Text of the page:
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Here is today's summary of economic development news, presented by the Economic Development Partnership of Alabama. 
 
in this issue:
Alabama's leading job-hunting agencies plan realignment - Birmingham News
Alabama economic developers create internship program - Birmingham News
Expert: New Alabama ethics law can trip up economic developers - Birmingham News
Birmingham airport breaks ground on expansion - Birmingham News
Southwest Alabama may not comply with EPA's proposed air quality standards - Press Register
EDITORIAL: Putting people back to work has its challenges - Press Register
State leaders seek new ways to create jobs - Montgomery Advertiser

       

Alabama's leading job-hunting agencies plan realignment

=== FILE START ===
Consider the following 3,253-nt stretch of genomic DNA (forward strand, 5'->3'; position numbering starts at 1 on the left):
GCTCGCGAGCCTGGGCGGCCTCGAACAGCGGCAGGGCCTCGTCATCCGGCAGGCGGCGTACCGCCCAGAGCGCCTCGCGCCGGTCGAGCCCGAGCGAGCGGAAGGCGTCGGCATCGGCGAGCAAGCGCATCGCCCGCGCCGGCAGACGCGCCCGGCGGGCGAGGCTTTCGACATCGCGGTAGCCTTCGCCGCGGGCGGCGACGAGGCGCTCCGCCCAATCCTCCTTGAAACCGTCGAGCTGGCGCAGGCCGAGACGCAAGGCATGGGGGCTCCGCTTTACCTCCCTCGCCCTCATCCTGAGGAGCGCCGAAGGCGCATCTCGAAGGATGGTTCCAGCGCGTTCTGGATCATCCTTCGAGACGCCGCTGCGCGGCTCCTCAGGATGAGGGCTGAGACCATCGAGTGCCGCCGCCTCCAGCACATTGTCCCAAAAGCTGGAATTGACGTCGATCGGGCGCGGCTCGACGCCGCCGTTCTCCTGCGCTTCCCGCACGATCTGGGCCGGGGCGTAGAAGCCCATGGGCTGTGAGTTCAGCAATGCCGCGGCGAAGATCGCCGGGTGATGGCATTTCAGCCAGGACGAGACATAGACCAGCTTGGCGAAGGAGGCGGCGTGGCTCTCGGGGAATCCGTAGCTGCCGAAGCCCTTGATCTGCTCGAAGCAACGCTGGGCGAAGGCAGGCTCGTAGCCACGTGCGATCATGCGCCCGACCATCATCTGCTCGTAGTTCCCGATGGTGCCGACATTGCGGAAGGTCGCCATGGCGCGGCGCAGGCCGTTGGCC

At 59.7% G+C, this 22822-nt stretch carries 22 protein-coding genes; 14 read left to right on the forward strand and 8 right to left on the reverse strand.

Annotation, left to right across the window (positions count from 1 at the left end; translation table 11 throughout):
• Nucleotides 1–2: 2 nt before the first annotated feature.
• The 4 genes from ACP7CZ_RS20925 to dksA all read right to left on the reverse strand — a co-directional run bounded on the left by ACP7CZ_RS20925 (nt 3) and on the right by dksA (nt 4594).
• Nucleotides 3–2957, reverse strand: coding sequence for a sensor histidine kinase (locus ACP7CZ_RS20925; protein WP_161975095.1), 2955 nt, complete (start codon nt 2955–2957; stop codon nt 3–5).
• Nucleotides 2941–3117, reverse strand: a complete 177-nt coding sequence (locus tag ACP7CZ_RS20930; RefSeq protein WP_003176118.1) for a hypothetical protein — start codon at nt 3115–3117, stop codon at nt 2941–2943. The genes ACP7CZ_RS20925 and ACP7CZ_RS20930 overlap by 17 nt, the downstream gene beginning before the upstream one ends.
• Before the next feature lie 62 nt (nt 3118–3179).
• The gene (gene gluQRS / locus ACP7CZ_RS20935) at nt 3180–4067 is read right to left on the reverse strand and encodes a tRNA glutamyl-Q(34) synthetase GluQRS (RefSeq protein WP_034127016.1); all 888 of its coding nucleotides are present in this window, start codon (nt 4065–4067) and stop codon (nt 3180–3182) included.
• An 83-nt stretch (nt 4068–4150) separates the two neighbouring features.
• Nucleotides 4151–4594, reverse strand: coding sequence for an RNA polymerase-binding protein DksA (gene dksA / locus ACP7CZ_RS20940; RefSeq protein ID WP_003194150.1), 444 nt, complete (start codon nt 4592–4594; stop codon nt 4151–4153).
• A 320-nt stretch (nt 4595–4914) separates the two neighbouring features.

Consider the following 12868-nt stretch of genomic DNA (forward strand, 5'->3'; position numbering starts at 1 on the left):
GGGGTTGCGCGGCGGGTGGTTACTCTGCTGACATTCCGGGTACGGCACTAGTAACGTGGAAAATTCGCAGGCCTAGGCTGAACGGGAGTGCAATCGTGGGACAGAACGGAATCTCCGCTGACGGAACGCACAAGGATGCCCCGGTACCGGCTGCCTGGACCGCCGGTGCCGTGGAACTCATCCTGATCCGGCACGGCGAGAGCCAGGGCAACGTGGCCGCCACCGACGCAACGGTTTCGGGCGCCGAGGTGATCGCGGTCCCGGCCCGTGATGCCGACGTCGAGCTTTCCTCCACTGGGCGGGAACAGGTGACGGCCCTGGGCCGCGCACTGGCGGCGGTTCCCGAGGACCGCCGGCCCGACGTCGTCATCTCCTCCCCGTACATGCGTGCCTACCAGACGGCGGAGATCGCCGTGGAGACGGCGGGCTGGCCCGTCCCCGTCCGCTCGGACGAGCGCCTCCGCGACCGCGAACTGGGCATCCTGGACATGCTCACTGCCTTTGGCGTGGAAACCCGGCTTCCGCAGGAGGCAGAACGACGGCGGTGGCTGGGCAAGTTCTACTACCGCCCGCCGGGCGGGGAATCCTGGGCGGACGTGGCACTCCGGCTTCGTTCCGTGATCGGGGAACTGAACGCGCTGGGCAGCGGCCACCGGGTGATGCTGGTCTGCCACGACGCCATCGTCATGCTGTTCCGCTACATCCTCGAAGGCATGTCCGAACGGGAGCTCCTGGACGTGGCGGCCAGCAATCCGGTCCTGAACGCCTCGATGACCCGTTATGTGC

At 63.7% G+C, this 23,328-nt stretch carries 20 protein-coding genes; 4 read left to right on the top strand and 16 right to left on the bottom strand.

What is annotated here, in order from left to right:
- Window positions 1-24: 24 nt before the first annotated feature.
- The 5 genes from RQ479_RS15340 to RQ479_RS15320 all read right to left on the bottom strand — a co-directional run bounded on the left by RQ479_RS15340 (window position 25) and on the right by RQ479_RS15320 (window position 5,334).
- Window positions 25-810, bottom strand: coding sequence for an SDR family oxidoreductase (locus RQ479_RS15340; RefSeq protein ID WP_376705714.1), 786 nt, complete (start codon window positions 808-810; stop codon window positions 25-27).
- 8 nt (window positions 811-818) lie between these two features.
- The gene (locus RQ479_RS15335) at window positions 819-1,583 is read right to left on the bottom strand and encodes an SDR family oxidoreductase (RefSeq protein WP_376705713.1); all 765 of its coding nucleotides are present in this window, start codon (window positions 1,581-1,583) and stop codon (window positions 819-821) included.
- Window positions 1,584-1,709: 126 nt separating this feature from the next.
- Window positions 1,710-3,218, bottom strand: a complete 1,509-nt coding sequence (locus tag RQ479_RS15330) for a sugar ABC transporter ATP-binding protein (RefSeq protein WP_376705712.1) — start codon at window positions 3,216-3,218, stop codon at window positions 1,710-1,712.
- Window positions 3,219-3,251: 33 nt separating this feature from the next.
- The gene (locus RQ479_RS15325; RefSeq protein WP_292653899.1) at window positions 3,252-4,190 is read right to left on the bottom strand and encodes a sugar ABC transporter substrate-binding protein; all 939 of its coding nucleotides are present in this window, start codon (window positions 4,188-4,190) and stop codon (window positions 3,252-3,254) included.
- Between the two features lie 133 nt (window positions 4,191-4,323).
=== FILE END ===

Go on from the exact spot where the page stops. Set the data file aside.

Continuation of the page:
Published: Thursday, February 10, 2011, 7:00 AM Updated: Thursday, February 10, 2011, 10:23 AM
By Michael Tomberlin -- The Birmingham News

MONTGOMERY -- The heads of Alabama's leading job-hunting agencies said Wednesday a new plan to realign the state's economic development efforts could be in place by spring, including the creation of a statewide business incubation program advanced by Gov. Robert Bentley.

Seth Hammett, director of the Alabama Development Office, and Bill Taylor, chief executive of the Economic Development Partnership of Alabama, told state industry hunters about the realignment at the Economic Development Association of Alabama's winter conference.

Taylor said progress is being made quickly on creating an economic development plan that aligns the state's public and private resources to operate more efficiently under new economic restraints.

Many expect the plan will lead to the creation of a new "department of commerce" that includes a public-private partnership between ADO, a state agency, and EDPA, a private organization. Taylor conceded that is a possibility, but he said the plan also will reshape all economic development resources in the state in a bid to avoid waste and duplication.

"We're going to come out of this with more clarity of roles," Taylor said. "That's something that is needed."
  
more...